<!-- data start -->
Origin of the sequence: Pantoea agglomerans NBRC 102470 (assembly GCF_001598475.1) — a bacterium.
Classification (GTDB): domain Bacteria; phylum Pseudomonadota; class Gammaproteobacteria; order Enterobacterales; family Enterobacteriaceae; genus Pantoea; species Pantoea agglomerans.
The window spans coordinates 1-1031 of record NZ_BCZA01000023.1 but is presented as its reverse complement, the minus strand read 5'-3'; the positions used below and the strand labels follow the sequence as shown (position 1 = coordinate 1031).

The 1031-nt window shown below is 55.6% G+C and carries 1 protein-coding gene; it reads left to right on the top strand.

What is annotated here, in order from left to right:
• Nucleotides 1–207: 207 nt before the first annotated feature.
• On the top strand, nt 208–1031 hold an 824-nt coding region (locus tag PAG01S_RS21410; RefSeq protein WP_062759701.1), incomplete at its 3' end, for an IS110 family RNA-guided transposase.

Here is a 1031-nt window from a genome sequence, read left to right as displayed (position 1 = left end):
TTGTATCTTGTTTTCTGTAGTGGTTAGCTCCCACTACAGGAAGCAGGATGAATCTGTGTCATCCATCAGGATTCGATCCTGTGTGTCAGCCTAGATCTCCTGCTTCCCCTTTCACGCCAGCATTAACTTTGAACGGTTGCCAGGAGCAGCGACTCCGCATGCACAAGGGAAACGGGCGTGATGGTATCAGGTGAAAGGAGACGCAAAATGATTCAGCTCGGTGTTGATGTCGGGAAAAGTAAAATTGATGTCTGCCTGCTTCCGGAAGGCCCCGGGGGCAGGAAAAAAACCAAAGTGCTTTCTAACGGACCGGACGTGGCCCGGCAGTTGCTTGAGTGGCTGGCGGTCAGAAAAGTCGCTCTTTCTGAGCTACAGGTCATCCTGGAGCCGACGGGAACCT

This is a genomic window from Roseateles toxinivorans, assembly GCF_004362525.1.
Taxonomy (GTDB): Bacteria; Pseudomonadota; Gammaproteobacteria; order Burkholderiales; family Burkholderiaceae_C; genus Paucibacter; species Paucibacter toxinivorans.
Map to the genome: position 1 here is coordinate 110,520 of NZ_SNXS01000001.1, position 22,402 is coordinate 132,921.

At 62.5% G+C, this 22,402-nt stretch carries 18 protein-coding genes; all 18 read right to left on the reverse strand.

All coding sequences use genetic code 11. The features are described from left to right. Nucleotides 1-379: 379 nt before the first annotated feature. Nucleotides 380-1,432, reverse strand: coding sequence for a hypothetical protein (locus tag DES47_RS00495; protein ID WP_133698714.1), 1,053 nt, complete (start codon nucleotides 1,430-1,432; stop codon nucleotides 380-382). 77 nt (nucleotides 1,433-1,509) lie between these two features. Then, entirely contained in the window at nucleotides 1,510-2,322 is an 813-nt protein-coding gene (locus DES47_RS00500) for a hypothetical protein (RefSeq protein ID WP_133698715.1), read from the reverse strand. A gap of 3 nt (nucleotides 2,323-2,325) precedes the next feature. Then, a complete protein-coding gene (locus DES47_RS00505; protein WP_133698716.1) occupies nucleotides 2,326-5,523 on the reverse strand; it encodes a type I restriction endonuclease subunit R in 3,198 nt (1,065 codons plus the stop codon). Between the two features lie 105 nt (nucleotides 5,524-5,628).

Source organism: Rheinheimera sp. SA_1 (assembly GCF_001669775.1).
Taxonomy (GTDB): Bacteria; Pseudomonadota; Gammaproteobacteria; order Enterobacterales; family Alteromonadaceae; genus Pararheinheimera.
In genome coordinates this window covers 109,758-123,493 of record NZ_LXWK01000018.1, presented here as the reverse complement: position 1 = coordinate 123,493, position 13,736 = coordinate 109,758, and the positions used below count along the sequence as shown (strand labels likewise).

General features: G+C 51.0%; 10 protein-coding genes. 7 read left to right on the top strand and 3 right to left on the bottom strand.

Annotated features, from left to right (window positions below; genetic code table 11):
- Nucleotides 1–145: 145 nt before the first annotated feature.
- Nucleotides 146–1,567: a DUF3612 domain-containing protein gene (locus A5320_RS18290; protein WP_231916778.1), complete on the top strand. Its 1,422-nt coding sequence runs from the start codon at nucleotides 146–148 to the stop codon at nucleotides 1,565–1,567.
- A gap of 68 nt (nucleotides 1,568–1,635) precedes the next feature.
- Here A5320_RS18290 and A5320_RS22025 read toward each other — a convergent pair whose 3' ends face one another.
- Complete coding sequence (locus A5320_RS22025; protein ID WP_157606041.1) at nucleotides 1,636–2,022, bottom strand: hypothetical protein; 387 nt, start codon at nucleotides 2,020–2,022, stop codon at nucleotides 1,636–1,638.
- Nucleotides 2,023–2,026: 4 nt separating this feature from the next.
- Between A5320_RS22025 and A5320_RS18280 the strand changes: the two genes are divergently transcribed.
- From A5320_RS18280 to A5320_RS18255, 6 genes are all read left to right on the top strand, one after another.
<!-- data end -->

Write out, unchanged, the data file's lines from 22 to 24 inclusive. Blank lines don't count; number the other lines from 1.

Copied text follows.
- A gap of 68 nt (nucleotides 1,568–1,635) precedes the next feature.
- Here A5320_RS18290 and A5320_RS22025 read toward each other — a convergent pair whose 3' ends face one another.
- Complete coding sequence (locus A5320_RS22025; protein ID WP_157606041.1) at nucleotides 1,636–2,022, bottom strand: hypothetical protein; 387 nt, start codon at nucleotides 2,020–2,022, stop codon at nucleotides 1,636–1,638.